Antitrust experts say the possible merger between Franciscan Alliance and Methodist Hospitals likely will face regulatory scrutiny.
Hospitals intending a merger of that size are required to notify the Federal Trade Commission, which in recent years has successfully blocked several such mergers it deemed anti-competitive.
"Does it look like competition in this market is likely to be harmed if the merger happens?" asked Martin Gaynor, professor of economics and health policy at Carnegie Mellon University. "If that's the case, the antennae go up."
In March, Franciscan and Methodist announced they had signed a 120-day exclusive letter of intent to discuss a merger. Methodist is seeking a partner to increase its access to capital, ability to recruit providers and positioning for the shift toward population health management, hospital officials say.
Gaynor said the FTC will weigh the competition factor against the hospitals' alleged reasons for the merger and whether they could happen without the institutions joining forces.
Franciscan and Methodist are the second- and third-largest hospital systems in Lake County, respectively — in terms of revenue, employees and hospital beds — behind Community Healthcare System. Franciscan operates hospitals in Crown Point, Dyer, Hammond and Munster, while Methodist has campuses in Gary and Merrillville. Community's hospitals are in East Chicago, Hobart and Munster.
"If there are less than three big systems left, you would start to get concerned," said Bob Town, professor of health economics at the University of Texas. Reduced competition can lead to increased prices and a dip in quality of care, he said.
"The vast majority of mergers pass without an FTC challenge," noted Jim Landman, director of health care finance policy for the Healthcare Financial Management Association, a nonprofit membership organization for health care financial leaders. "They're pretty selective in what they take on."
The Indiana attorney general also has the authority to sue to stop hospital mergers under state antitrust law.
The FTC only seeks to block a small percentage — in the low single digits — of hospital mergers, experts say. But when it challenges a merger, it wins, in recent years at least.
Market control a key factor
In the past year, the FTC successfully stopped mergers between Advocate Healthcare and NorthShore University Health System in the Chicago area, and Penn State Hershey Medical Center and PinnacleHealth in Pennsylvania. The FTC alleged the resulting entities would command more than 60 percent of their local markets.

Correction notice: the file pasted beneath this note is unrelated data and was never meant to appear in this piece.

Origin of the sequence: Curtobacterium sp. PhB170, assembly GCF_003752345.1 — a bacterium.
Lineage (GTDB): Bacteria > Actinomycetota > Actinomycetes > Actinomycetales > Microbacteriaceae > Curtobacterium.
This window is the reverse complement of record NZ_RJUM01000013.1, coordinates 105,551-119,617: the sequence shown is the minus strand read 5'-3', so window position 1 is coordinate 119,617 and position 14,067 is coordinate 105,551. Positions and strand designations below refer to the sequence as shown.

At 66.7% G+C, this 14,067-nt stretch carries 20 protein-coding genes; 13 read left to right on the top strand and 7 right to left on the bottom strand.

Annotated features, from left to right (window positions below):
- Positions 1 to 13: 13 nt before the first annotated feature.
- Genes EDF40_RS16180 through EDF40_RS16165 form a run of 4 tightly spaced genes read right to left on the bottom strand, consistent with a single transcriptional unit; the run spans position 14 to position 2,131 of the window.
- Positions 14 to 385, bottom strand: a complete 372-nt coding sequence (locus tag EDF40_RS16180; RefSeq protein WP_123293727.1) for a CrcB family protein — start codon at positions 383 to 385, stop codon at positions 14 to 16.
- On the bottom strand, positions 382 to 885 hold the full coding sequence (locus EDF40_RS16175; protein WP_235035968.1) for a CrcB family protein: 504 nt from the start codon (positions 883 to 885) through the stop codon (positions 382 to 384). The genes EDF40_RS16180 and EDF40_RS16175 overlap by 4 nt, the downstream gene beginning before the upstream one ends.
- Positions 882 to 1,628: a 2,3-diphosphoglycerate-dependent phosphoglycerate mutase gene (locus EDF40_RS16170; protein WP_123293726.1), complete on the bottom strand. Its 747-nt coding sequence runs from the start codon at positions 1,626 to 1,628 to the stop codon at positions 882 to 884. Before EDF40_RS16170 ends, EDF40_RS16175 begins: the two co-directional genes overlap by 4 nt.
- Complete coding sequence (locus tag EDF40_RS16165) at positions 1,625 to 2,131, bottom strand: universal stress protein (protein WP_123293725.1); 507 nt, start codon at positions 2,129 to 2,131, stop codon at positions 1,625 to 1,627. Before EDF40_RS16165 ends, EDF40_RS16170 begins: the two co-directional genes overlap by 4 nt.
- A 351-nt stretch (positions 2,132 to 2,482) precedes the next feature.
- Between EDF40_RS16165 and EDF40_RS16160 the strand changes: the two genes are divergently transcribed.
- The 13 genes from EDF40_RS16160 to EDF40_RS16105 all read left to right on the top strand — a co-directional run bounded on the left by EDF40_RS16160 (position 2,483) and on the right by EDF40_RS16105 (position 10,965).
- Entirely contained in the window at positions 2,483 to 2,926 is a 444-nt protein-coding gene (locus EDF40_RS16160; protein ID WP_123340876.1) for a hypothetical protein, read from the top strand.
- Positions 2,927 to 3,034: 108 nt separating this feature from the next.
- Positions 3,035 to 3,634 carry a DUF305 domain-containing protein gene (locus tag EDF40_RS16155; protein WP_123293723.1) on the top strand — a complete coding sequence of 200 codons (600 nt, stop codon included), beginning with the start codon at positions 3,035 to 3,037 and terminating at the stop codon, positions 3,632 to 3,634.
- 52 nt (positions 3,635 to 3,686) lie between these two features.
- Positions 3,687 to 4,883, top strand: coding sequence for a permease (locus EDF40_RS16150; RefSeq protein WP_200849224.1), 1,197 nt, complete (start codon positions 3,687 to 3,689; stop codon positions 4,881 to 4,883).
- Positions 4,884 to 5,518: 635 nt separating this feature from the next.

"They don't want anyone to get large enough to control the market," said Joshua Nemzoff, president of Nemzoff & Co., a hospital merger consulting firm. "A hospital would be able to turn around and set rates and fix prices to the detriment of the community."
The Times used 990 tax forms to estimate the annual revenues in Lake County of the three hospital systems here. The merger would leave Franciscan with an estimated $1.09 billion ($355.82 million of it from Methodist) in annual revenue in the county, or about 52 percent of the market, compared to $1.01 billion for Community, or about 48 percent.
In that case, Nemzoff said, "I think the FTC would look at this as an increase in competition. It would potentially be seen as making No. 2 and No. 3 stronger instead of leaving No. 1 as the big game in town."
"So I think they will be OK," he said. "I have seen other deals like this get done."
Conversely, Christopher Sagers, a law professor at Cleveland State University who specializes in antitrust, said: "That to me sounds like a nightmare. That's going to suck money out of people's wallets."
"This sounds like one the agencies are going to take very seriously," he said.
Experts note the FTC has a more complex formula for determining market share than The Times' analysis, incorporating factors such as the services the hospitals provide and their geographic reach. The FTC also might consider the market to include any number of surrounding counties.
In 2012, the FTC successfully stopped a hospital merger in Rockford, Illinois, in part because the new entity would have controlled 37 percent of primary care physician services in that market. Analyzing data provided by the hospitals and the Robert Wood Johnson Foundation, The Times' estimated that Franciscan would control about 30 percent of that market in Lake County if the merger with Methodist were to go through.